British School of Motoring graduates with pounds 4.6m profit

BRITISH School of Motoring, the UK's largest provider of driving tuition, passed the test it set itself when it came on to the market last November, producing a 12 per cent rise in operating profits to pounds 4.6m last year.

Pre-tax profits were pounds 1m, but would have been pounds 4.5m on a pro forma basis had the company been floated at the beginning of last year. The flotation proceeds allowed the company to pay off the large debts from a management buyout in 1990.

The pre-tax result was pounds 120,000 ahead of the company's forecast.

BSM also managed to increase its market share from 14 per cent to just over 15 per cent, although the total number of new learners declined by 2 per cent. Richard Glover, managing director, said the decline had levelled off: in 1991, numbers dropped by 12 per cent. But he added: 'The demographics are due to start going our way again from 1995 as more 17-year- olds come on stream.'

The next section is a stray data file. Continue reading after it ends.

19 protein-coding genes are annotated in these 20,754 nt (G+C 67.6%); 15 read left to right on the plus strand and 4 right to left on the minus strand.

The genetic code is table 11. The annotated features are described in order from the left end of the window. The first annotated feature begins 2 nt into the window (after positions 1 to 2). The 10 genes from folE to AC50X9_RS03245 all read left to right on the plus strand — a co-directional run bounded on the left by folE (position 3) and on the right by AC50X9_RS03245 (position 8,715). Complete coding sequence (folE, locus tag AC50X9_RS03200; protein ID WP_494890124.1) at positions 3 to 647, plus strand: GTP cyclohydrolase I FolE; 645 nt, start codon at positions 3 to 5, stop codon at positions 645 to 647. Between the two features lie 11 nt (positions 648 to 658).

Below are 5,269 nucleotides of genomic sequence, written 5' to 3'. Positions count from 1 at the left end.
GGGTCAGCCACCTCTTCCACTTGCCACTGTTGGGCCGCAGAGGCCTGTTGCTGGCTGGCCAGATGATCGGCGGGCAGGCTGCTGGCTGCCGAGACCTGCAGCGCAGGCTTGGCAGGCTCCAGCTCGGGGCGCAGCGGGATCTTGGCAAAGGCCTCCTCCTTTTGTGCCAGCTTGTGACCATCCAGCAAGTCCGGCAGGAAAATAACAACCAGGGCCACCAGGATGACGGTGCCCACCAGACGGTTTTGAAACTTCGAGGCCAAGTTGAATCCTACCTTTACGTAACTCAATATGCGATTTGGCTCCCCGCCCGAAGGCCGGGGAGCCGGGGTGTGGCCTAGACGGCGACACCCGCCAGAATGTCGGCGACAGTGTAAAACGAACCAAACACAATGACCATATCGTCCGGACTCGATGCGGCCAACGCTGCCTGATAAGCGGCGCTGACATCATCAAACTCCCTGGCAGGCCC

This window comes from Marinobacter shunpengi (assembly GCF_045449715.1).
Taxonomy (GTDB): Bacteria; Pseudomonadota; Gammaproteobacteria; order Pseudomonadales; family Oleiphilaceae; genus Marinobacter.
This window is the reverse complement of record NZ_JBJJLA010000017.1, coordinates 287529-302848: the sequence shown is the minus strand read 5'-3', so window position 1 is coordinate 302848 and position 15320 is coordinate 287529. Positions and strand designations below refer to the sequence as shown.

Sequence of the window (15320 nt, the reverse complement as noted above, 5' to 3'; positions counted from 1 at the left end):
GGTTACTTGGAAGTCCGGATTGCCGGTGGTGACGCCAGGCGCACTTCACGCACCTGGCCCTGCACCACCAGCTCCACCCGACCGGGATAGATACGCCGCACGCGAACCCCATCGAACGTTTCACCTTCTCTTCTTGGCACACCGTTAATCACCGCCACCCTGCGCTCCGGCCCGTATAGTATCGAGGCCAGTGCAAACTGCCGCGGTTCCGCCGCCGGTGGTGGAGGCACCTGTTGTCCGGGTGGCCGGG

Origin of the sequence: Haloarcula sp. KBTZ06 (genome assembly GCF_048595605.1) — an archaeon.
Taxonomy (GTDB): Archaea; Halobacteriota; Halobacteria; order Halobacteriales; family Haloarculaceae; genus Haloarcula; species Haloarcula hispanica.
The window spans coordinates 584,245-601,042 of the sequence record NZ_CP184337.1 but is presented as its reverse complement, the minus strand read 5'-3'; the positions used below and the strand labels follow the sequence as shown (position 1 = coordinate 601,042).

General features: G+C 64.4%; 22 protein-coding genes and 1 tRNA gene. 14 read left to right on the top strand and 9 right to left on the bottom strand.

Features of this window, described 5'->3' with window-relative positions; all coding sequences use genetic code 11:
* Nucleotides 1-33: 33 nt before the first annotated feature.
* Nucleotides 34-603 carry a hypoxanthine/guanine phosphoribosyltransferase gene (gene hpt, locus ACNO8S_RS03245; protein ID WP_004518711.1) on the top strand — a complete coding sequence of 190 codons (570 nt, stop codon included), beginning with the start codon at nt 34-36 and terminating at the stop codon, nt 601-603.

BSM's business grew 4 per cent, partly on the back of its first television advertising campaign, which was financed by Vauxhall, the motor manufacturer, as part of a deal under which BSM replaced all its cars with Vauxhall Corsas.

Paul Massey, the chief executive, said 1994 had begun well and the marketing push would continue with a cinema advertising campaign that would allow the company to more effectively reach its target market of 17 to 25-year- olds.

BSM will pay its first dividend at this year's interim results. The company said it would have paid a dividend of 5.78p had flotation been at the beginning of last year. The shares, floated at 170p, closed unchanged at 180p.

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